Friday, December 29, 2006

"If You Would Keep Your Spirits Up"

This from the December 25th entry in Greg's The Blog of Henry David Thoreau:

"Take long walks in stormy weather or through deep snows in the fields and woods, if you would keep your spirits up. Deal with brute nature. Be cold and hungry and weary."

That's the Cooper's Hawk a nano second after I took the picture I featured in yesterday's boo-hoo post. If you've not perused Thoreau's journal - do so. Beauty and wisdom and the big one: acceptance - of things as they are. I guess that includes dove-eating hawks. Sigh.

Addendum: Best info I've ever found on distinguishing Cooper's from Sharpies

12 comments:

Cuppa said...

Love this quote. Thanks.

Ah yes, acceptance of what is instead of grieving what isn't. That is the key isn't it?qmhwzuy

Cuppa said...

whoops! I typed the word verification in the wrong spot!!!!

Cuppa said...

Just went over and checked out the Thoreau Journal. Thanks for pointing me in that direction. I think it will be part of my daily reading in the New Year.

Cathy said...

Cuppa! Don't you love those word verifications? I find myself searching for relevant letter combinations when I enter them. Some are really funny - actually - 'qmhwzuy' is kinda cute :0)

'Acceptance' - great concept - at times so difficult to execute.

Yes, I think you'll find some real beauty in Thoreau's Journal.

bev said...

We like to do the "take walks in deep snow" in our snowshoes -- although there certainly isn't too much of that around this year. However, this weekend, there's just enough that we'll probably go for a hike in a cedar forest where we often see a network of snowshoe hare tracks. That can be quite uplifting for the spirit!

Cathy said...

Bev - I'm going to google 'snowshoe hare'. I don't think I've ever seen one of these critters. Actually, I don't think I've even seen 'people' snowshoes up-close-and-personal.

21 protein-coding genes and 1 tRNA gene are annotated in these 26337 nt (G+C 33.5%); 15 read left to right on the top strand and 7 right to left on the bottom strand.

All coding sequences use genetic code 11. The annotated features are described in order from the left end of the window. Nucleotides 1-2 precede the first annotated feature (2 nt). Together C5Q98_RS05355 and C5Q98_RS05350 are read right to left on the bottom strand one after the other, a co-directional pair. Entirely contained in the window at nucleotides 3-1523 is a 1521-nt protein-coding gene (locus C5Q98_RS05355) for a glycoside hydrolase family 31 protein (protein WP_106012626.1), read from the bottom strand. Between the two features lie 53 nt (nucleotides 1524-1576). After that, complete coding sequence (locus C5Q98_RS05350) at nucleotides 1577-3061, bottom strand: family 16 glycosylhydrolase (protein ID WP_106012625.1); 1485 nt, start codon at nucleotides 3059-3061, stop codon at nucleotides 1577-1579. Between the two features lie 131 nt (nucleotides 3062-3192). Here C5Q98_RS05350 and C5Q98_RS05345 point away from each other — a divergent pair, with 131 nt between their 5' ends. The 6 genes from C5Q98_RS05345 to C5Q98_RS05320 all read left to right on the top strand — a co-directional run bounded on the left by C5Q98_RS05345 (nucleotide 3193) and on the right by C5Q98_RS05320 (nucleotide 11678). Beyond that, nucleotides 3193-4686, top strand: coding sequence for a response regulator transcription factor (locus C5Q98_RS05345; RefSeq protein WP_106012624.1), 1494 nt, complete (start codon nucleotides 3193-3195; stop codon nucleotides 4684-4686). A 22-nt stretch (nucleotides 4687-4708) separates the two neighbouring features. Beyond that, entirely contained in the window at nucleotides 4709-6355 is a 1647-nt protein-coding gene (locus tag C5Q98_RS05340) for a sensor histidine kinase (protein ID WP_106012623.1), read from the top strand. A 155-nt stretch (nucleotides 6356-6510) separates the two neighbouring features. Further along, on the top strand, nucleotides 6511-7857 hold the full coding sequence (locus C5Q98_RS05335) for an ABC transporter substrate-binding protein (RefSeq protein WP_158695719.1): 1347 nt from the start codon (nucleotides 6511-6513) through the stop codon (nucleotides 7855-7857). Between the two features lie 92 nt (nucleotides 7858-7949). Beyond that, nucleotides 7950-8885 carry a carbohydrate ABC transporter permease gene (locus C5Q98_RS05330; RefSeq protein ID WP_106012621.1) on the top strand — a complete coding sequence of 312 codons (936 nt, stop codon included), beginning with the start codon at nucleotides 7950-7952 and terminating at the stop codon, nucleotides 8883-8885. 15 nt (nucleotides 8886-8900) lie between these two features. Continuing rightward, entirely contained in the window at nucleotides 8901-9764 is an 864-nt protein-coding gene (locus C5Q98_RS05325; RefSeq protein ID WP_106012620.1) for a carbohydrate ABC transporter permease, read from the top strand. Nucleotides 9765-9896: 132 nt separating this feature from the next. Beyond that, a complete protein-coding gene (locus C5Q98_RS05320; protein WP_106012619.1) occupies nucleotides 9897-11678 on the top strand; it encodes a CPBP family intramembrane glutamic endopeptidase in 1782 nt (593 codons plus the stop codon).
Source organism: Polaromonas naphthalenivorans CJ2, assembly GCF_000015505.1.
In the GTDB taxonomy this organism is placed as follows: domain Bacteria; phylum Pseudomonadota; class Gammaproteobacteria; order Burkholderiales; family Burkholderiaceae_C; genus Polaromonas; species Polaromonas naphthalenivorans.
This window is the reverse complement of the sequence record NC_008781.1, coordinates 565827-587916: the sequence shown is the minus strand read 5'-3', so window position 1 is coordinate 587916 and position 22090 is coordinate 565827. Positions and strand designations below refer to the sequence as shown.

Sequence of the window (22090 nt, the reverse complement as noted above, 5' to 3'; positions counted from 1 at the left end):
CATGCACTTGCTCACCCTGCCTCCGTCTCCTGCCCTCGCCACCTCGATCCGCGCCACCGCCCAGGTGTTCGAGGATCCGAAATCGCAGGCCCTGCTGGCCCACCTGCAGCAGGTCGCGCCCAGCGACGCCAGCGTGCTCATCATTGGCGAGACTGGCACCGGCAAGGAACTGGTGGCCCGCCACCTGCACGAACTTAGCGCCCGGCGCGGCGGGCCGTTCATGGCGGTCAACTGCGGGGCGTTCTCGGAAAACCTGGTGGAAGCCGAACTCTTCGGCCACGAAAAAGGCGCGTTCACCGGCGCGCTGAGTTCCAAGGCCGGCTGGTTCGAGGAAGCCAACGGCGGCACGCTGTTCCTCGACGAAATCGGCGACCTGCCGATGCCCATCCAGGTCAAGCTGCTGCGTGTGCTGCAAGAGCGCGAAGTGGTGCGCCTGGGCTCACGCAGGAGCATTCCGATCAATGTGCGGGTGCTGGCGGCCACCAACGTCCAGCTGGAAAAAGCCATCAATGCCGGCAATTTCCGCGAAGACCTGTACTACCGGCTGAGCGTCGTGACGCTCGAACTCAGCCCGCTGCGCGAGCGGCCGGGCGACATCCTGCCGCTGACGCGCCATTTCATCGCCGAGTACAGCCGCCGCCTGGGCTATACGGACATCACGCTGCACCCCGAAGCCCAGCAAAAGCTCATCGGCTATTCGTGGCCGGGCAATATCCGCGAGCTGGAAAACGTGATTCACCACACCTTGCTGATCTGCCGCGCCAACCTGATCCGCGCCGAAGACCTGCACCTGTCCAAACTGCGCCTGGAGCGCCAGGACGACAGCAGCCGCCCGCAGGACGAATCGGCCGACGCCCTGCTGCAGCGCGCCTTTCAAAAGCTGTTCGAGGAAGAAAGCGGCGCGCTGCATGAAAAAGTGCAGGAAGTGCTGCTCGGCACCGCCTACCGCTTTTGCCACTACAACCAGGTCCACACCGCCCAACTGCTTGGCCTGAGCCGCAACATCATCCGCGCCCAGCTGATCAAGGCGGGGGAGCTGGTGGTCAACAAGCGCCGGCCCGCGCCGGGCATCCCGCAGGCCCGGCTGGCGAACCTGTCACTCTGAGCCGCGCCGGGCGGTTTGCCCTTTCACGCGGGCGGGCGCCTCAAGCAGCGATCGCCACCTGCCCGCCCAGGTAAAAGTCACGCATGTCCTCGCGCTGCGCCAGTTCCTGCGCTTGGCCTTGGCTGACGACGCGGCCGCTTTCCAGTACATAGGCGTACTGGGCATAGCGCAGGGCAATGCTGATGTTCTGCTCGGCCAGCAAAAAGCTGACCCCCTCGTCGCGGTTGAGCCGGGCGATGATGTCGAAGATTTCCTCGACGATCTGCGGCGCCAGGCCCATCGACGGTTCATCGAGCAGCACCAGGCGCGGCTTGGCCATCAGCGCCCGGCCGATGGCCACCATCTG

Cathy said...

Bev - I found out why I haven't seen this creature or its tracks:
"Although once native to the extreme northeast corner of Ohio, snowshoe hares were probably never abundant or widely distributed. It is believed that they were extirpated from the state in the early 1900s due to large-scale clearing of forest lands."

Apparently they've had a bit more luck in the last few years.

Jen said...

Hi Sis!

I keep forgetting to tell you that I haven't posted before because Firefox doesn't usually show me the word verification. But, something has changed, so here I am (hctyfxdz if you're interested)!

Love the pics and text - a needed change from the blogs I usually read. Thanks,
Jen

Cathy said...

Hi Jen! Welcome aboard. Aw come on! Am I the only one who is amused by those WV's?

dmmgmfm said...

I needed Thoreau today, thanks.
wdlivqpa (WV)

bev said...

Interesting about the snowshoe hares having been extirpated from Ohio. They're common here, but they tend to be in cycles of many or few. The last couple of years they seemed to be common. Hard to say if that will be true this year. I would say that the late snowfall may have made them very easy prey for raptors and fox, coyote and other predators. I'm sure their coats would have changed to white many weeks ago -- I saw some like that last autumn too as the first snowfall was also quite late in coming.

Cathy said...

Laurie - don't you love that blog - so peacefully beautiful.


Bev - I hadn't considered the hare's winter coat change being maladaptive in a un-snowy winter. It'd be interesting to know if they're any studies about a possible delay in the change-over to the white fur if mild conditions prevail during autumn.